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The simplest ruby version manager

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Octocat-spinner-32 bin v0.5.2 April 01, 2014
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README.md

ry: the simplest ruby virtual env

Installation

Install the files

git clone git://github.com/jayferd/ry
cd ry
PREFIX=$HOME/.local make install

and add the following lines to your bashrc (or zshrc):

# If you're using the default ~/.local prefix,
# make sure ~/.local/bin is on your $PATH.
export PATH="$HOME/.local/bin:$PATH"
eval "$(ry setup)"

or, if you don't like eval, you can do it manually:

export RY_PREFIX="$HOME/.local"
export PATH="$RY_PREFIX/lib/ry/current/bin:$PATH"
. "$RY_PREFIX/lib/ry.bash_completion"

For ZSH completion, see this.

If you want to specify a different directory for installing rubies:

# rubies are installed into $RY_PREFIX/lib/ry/rubies
# set RY_RUBIES for an alternate location
export RY_RUBIES="$HOME/.rubies"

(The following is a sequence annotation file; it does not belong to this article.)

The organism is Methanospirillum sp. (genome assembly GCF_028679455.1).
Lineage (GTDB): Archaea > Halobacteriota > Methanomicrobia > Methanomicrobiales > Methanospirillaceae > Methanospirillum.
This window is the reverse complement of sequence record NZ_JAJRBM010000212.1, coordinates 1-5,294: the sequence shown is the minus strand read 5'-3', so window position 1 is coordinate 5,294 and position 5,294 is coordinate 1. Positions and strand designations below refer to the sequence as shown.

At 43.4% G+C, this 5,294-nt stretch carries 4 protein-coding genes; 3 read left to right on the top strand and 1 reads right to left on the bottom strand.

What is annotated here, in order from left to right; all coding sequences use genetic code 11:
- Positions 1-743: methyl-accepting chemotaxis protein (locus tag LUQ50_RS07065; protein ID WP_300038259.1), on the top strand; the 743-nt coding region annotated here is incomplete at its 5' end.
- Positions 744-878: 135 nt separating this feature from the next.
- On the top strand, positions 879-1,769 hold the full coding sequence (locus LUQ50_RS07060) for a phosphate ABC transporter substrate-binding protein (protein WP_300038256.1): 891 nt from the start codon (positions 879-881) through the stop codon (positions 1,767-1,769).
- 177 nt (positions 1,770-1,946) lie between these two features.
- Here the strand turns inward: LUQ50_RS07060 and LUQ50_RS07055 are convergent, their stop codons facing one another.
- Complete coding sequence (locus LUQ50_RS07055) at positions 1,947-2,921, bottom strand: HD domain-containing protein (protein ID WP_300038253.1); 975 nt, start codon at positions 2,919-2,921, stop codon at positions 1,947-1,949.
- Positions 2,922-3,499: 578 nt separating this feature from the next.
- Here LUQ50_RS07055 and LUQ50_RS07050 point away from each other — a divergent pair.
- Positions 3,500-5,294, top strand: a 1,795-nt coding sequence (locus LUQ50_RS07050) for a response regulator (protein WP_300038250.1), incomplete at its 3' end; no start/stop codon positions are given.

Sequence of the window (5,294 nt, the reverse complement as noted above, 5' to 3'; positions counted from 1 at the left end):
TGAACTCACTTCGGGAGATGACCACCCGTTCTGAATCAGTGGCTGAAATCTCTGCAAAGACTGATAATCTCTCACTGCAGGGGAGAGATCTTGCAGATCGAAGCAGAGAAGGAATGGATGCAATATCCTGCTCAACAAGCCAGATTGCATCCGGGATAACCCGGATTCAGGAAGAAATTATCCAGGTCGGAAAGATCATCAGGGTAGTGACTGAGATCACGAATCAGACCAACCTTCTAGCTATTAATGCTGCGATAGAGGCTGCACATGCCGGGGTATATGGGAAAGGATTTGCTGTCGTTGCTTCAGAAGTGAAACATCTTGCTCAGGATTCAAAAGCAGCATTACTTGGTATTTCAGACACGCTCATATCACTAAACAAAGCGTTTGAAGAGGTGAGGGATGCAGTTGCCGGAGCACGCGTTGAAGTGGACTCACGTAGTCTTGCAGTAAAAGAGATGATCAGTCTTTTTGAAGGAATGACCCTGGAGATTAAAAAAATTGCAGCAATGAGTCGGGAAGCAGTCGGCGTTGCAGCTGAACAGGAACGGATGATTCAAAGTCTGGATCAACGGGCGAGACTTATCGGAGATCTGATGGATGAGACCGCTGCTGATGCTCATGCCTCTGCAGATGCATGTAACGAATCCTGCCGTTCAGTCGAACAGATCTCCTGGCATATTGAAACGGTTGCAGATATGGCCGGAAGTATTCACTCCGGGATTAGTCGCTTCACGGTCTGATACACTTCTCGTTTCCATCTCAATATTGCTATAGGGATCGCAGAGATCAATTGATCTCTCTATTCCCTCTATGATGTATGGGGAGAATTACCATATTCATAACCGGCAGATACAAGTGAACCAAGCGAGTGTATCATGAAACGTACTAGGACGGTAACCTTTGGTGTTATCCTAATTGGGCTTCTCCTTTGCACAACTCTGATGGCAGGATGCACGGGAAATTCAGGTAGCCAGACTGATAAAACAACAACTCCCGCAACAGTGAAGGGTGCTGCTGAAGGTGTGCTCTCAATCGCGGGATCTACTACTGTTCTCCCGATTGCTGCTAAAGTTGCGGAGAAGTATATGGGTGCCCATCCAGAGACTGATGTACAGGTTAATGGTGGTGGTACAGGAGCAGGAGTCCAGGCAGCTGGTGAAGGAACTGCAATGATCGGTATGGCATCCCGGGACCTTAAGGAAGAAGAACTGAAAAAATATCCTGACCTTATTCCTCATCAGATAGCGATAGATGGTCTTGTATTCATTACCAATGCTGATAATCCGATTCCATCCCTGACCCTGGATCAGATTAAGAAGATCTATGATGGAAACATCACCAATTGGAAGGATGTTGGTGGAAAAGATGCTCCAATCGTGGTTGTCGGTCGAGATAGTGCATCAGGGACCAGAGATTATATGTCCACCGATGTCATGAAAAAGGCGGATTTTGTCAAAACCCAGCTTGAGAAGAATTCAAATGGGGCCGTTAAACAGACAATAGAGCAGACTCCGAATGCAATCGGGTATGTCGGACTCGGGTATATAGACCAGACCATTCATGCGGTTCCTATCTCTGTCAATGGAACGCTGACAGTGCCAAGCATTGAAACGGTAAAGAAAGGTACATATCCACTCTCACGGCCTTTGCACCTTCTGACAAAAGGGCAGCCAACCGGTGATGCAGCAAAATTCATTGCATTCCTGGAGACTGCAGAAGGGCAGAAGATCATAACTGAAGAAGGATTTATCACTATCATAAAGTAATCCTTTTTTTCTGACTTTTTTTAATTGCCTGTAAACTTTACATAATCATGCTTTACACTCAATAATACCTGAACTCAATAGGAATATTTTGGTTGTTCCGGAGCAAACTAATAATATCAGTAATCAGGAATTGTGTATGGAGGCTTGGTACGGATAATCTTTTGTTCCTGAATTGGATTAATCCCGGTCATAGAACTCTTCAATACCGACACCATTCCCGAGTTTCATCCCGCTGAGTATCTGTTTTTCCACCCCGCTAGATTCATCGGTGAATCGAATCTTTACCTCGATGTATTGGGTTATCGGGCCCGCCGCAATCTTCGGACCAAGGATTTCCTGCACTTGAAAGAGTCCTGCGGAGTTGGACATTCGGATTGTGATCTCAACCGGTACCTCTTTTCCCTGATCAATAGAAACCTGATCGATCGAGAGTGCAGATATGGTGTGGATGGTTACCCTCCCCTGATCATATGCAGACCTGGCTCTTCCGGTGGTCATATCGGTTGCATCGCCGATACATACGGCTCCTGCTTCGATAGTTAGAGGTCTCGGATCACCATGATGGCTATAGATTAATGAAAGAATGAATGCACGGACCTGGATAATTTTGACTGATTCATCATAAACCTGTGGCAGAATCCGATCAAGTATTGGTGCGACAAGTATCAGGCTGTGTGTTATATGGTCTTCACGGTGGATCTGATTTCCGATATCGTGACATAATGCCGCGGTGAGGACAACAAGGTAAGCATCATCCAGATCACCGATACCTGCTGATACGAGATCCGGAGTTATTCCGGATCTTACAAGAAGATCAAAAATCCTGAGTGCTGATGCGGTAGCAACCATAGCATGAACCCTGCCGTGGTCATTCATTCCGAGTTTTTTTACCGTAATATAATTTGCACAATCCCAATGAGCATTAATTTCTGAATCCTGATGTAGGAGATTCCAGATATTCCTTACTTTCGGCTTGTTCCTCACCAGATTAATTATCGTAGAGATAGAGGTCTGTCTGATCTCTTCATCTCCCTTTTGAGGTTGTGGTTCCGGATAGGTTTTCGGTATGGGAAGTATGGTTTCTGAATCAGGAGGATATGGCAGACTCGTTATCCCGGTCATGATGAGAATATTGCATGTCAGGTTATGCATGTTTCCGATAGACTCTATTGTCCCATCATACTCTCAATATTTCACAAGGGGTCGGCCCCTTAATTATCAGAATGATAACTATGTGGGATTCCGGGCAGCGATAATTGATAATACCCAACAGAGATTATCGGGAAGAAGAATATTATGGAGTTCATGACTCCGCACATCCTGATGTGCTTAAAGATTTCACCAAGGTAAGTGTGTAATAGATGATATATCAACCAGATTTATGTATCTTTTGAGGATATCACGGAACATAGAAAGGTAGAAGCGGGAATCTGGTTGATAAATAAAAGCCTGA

Usage

Ry is a bit different from other version managers. The major design goal of ry is to be explicit, unobtrusive, and easy to query. In the vein of the n package manager for node, there are no subshells, and the only thing it needs to add to your environment is a single entry to your $PATH (also tab completion if you like). For example, here's how you create a new installation:

ry install http://ftp.ruby-lang.org/pub/ruby/1.9/ruby-1.9.3-p125.tar.gz mri-1.9.3

This creates an installation of Ruby called mri-1.9.3 using the tarball from ruby-lang.org. To switch to this ruby, use

ry use mri-1.9.3 # or: ry mri-1.9.3

Want to use a custom commit?

ry install https://github.com/ruby/ruby/tarball/<hash> mri-custom

ruby-build

If you have ruby-build installed, you can use it very easily with ry:

ry install 1.9.3-p125

For more information, see ry help.

Developing

All of the magic is in the bash script bin/ry. Here are a couple of bash features I use that aren't common elsewhere:

  • Poor man's namespacing - the character : is a perfectly valid character to use in a bash function's name. All of ry's subcommands are implemented as functions looking like ry::foo. At the bottom of the file is the function ry which essentially delegates to ry::$1 - so to add a new subcommand, all you need to do is define the bash function and document it in ry::usage.

  • Piping from heredocs is awesome. The syntax cmd <<<"$variable" runs cmd with stdin as the content of $variable. I use this extensively, and you should too.

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